The Partnership for Peace Trust Fund mechanism was originally established in 2000 to assist partner countries with the safe destruction of stocks of anti-personnel land mines. It was later extended to include the destruction of surplus munitions, unexploded ordnance and SALW, and assisting partner countries in managing the consequences of defence reform, training and building integrity. So far, NATO has contributed to the destruction of 5.65 million anti-personnel landmines, 46,750 tonnes of various munitions, 2 million hand grenades, 15.95 million cluster submunitions, 1,635 man-portable air defence systems (MANPADS), 3,530 tonnes of chemicals and 626,000 SALW, alongside 164.4 million rounds of SALW ammunition.
Over the years, NATO has trained thousands of explosive ordnance disposal experts, giving, for instance, assistance to more than 12,000 former military personnel through defence reform Trust Fund projects.
Trust Fund projects are initiated by a NATO member or partner country and funded by voluntary contributions from individual Allies, partners and organisations. A web-based information-sharing platform allows donors and recipient countries to share information about ongoing and potential projects.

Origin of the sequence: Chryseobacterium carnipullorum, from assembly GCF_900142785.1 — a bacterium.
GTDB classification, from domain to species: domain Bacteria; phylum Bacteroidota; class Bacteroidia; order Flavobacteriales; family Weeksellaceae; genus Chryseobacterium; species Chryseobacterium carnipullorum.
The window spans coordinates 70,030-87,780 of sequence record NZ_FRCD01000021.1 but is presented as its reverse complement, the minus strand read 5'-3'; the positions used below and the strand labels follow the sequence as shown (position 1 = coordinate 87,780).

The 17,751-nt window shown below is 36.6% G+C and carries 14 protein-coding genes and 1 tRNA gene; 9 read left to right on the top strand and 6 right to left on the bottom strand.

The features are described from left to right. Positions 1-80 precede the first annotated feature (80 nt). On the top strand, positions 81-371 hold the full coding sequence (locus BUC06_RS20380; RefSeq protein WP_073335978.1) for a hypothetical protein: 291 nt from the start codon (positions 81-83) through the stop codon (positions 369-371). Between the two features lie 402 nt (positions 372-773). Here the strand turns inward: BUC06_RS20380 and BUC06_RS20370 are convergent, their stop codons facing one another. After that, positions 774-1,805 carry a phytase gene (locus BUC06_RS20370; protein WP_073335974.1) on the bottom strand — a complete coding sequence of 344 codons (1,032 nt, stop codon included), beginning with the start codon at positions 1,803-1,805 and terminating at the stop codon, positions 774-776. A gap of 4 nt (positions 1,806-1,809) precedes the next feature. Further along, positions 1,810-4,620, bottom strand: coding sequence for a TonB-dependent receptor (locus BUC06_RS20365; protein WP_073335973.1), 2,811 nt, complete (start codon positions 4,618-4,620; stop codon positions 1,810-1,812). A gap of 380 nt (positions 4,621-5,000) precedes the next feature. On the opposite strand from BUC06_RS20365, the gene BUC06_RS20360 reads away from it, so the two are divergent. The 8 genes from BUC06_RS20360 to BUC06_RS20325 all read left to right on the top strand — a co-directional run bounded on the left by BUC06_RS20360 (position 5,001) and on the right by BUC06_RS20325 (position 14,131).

There are a number of NATO bodies that provide a forum to discuss and take forward arms control issues. Arms control policy is determined within the deliberations of the High-Level Task Force (HLTF) on Conventional Arms Control that was established for CFE and confidence- and security-building measures (CSBMs).
Implementation and verification of arms control agreements fall under the purview of the Verification Coordinating Committee (VCC), including overseeing a designated CFE verification database.
Other fora include the Partnerships and Cooperative Security Committee (PCSC) and the EAPC Ad Hoc Working Group on SALW and Mine Action, in which implementing organisations like the UN, the European Union, the OSCE, the South Eastern and Eastern Europe Clearinghouse for the Control of SALW – or SEESAC – and the NATO Support and Procurement Agency (NSPA) can share information on projects.
The NATO-Russia Council (NRC) also has a working group for Arms Control, Disarmament and Non-Proliferation. However, work of the NRC has been suspended since spring 2014 due to Russia’s actions in Ukraine.
The NATO School in Oberammergau (Germany) conducts several courses in the fields of arms control, disarmament and non-proliferation. They are related to CFE, VD, Open Skies, weapons of mass destruction (WMD), SALW and Mine Action. Most of them are also open to NATO’s partners across the globe.